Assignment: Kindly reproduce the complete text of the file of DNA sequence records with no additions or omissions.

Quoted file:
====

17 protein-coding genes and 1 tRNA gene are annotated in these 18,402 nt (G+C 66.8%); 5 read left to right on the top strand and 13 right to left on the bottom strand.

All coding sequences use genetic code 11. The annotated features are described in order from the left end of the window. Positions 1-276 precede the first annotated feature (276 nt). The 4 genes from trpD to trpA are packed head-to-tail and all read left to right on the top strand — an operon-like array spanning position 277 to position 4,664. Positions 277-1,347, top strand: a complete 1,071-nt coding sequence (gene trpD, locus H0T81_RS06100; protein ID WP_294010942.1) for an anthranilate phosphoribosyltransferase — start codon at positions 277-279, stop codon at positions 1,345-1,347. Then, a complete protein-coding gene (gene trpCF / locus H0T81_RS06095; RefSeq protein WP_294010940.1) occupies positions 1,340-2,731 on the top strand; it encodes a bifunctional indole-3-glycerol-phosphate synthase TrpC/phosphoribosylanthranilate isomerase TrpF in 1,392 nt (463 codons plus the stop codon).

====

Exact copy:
17 protein-coding genes and 1 tRNA gene are annotated in these 18,402 nt (G+C 66.8%); 5 read left to right on the top strand and 13 right to left on the bottom strand.

All coding sequences use genetic code 11. The annotated features are described in order from the left end of the window. Positions 1-276 precede the first annotated feature (276 nt). The 4 genes from trpD to trpA are packed head-to-tail and all read left to right on the top strand — an operon-like array spanning position 277 to position 4,664. Positions 277-1,347, top strand: a complete 1,071-nt coding sequence (gene trpD, locus H0T81_RS06100; protein ID WP_294010942.1) for an anthranilate phosphoribosyltransferase — start codon at positions 277-279, stop codon at positions 1,345-1,347. Then, a complete protein-coding gene (gene trpCF / locus H0T81_RS06095; RefSeq protein WP_294010940.1) occupies positions 1,340-2,731 on the top strand; it encodes a bifunctional indole-3-glycerol-phosphate synthase TrpC/phosphoribosylanthranilate isomerase TrpF in 1,392 nt (463 codons plus the stop codon).